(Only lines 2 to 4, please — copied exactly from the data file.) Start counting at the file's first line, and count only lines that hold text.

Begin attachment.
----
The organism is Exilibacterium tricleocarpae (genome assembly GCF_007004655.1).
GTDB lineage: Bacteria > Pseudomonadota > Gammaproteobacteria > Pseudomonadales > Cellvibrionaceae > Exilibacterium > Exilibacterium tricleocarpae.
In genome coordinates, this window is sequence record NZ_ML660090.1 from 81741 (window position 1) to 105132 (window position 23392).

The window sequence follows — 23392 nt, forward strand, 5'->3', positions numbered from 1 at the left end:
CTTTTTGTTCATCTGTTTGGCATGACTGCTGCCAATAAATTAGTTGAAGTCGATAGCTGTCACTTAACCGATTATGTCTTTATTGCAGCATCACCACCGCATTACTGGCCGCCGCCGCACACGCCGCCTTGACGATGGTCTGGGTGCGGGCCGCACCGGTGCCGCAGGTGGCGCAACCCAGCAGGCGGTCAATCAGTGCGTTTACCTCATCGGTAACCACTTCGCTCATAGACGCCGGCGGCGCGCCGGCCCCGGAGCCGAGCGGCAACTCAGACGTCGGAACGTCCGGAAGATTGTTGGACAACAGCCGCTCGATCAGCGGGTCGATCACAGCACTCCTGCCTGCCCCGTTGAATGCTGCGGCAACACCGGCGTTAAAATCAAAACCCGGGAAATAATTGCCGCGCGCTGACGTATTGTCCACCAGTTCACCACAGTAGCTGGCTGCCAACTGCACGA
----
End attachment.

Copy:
GTDB lineage: Bacteria > Pseudomonadota > Gammaproteobacteria > Pseudomonadales > Cellvibrionaceae > Exilibacterium > Exilibacterium tricleocarpae.
In genome coordinates, this window is sequence record NZ_ML660090.1 from 81741 (window position 1) to 105132 (window position 23392).

The window sequence follows — 23392 nt, forward strand, 5'->3', positions numbered from 1 at the left end: